Timote M. Vaioleti is a leading Tongan scholar and an expert on adult and continuing education (ACE) for Pacific peoples. He is a personification of lifelong learning having been a learner, teacher, instructor of apprentices, vocational adviser, teacher educator, development practitioner, and policy adviser. Throughout his career, he has not relinquished his “fatongia,” or his cultural and spiritual obligations to his native community.
Vaioleti’s service to the field covers the Asia Pacific region, with a special focus on Pacific Island states and New Zealand. In Kiribati, Samoa, Fiji, and Tonga, he has worked with ACE to improve their communities’ social environmental and economic wellbeing, including financial and cultural literacy to prepare for work in New Zealand. Education on climate change in the Pacific has received his specialist attention.
Vaioleti’s academic and policy analysis work has been a mainstay of his career. He has earned a reputation for re‐creating ancient Pacific knowledge and pedagogies that challenge mainstream theories to be responsive toward assisting Pacific peoples to meet their aspirations. Vaioleti has represented the Pacific on many ministerial committees, including the ACE Reference Group. He was elected to the Executive Council to ASPBAE, Asia South Pacific Association for Basic and Adult Education, which advocates for education as a human right.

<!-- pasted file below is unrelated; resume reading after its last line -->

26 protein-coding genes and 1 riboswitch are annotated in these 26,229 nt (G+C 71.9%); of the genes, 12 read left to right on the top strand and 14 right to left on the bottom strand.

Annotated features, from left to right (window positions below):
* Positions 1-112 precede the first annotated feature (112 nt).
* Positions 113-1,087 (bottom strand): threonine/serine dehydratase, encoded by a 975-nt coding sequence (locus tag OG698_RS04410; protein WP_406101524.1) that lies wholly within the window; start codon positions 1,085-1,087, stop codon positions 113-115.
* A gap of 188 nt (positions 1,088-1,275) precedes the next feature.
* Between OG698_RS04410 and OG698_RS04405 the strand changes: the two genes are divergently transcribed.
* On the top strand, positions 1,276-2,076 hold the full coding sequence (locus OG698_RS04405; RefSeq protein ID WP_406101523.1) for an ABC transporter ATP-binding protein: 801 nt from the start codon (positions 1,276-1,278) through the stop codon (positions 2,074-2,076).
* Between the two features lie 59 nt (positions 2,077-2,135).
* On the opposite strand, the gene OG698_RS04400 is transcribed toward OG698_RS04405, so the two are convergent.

As a senior lecturer, Vaioleti is a mentor and adviser for many Pacific learners as well as the bridge to assisting non‐Pacific peoples to learn about Pacific peoples, their histories and cultures. He is also an adviser on Pacific matters within the university.
He founded and chaired the Rotorua Tongan Society, the Rotorua Pacific Council in the 1980s and 1990s being responsible for ACE, and he chairs the Hamilton Tongan Education Council. He was the Project Leader for the construction and establishment of a large Pacific complex in Auckland where he taught volunteers trade skills as well as financial and legal skills to meet compliances of the local authority.
In Tonga, he conducts ACE, including orientation of seasonal workers for their employment in New Zealand. He also orients employers in New Zealand ensuring that they understand the cultural behavior of the workers from the Pacific. The benefits of this learning contribute immensely to the success of the Recognized Seasonal Employment program for both countries, building socially cohesive communities aware of their responsibilities of citizenship.
Vaioleti’s greatest contribution was the development of Talanoa Research Methodology, a culturally appropriate holistic approach to researching Pacific issues and now the most accepted Pacific methodology by Pacific academics and the mainstream tertiary institution in New Zealand, Tonga, and other nations of the Pacific. Through his academic work and writings, Vaioleti has introduced the field to Pacific peoples and their knowledge by privileging Pacific pedagogies based on ancient learning concepts of Polynesia.The key line of Vaioleti’s work is that the educational experiences of Tongan and Pacific learners would be enhanced if these concepts were integral to their learning relationship with their facilitator, other learners, and the environment the learning is taking place in. His intention is to weave a garland out of the concepts to help steer learners’ learning from all backgrounds in ways that honor their culture.
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